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A Turning of the Tide: The Tahoe Regulatory Takings Decision

October 2002

Citation: ELR 11235

Author: John D. Echeverria

On April 23, 2002, in Tahoe-Sierra Preservation Council, Inc. v. Tahoe Regional Planning Agency,1 the U.S. Supreme Court rejected a regulatory taking claim based on a nearly three-year moratorium on development in the Lake Tahoe Basin. The Court split 6 to 3, with Justice John Paul Stevens writing the decision for the Court, and Chief Justice William H. Rehnquist and Justices Antonin Scalia and Clarence Thomas dissenting. The decision is the first clear-cut victory for the government side in a land use or environmental takings case before the high court in 15 years.2

Apart from the unusual result, the decision is significant because the Court actually resolved several important legal issues. Many of the Court's recent takings cases have produced fractured majorities,3 or narrow holdings that avoided deciding any fundamental legal question.4 In Tahoe-Sierra, a strong majority issued several clear and important rulings, and in the main these rulings are highly favorable to government defendants.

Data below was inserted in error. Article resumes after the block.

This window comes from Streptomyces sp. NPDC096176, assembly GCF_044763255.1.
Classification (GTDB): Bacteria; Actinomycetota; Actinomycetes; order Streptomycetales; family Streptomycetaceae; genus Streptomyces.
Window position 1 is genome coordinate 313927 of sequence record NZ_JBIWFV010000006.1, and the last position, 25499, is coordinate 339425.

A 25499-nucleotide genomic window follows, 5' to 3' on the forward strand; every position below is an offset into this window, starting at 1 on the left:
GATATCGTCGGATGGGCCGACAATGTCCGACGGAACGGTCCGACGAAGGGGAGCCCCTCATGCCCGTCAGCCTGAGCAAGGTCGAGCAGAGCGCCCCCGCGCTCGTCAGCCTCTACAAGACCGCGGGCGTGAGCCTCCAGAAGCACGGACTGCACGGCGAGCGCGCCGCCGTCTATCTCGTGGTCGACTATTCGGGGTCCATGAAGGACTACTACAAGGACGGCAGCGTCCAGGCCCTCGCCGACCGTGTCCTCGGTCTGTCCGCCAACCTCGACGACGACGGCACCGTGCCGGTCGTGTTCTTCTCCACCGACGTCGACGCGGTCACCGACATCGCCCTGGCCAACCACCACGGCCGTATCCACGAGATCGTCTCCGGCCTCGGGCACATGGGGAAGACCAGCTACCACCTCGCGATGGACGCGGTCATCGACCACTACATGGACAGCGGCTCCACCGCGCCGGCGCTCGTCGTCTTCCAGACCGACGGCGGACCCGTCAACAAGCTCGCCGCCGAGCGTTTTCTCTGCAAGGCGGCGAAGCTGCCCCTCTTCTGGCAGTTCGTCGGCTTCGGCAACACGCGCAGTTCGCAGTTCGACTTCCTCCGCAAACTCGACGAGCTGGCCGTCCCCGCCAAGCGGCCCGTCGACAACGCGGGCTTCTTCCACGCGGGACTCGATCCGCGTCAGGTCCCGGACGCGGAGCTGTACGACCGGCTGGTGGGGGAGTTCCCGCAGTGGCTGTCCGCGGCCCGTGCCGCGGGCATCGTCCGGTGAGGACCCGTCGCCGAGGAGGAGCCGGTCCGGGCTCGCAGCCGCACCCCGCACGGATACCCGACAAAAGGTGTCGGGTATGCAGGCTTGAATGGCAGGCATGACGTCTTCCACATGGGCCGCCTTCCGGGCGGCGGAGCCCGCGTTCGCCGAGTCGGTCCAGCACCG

John D. Echeverria is the Executive Director of the Georgetown Environmental Law and Policy Institute, which conducts research and education on legal and policy issues relating to protection of the environment and conservation of natural resources. Mr. Echeverria is a graduate of the Yale Law School and the Yale School of Forestry and Environmental Studies and formerly served as General Counsel and Conservation Director of American Rivers and as General Counsel of the National Audubon Society. He has written extensively on the regulatory takings issue and other environmental law topics. Mr. Echeverria filed friend of the court briefs in the Tahoe-Sierra Preservation Council, Inc. v. Tahoe Regional Planning Agency case on behalf of national and regional conservation and planning organizations in the U.S. Supreme Court and the U.S. Court of Appeals for the Ninth Circuit.

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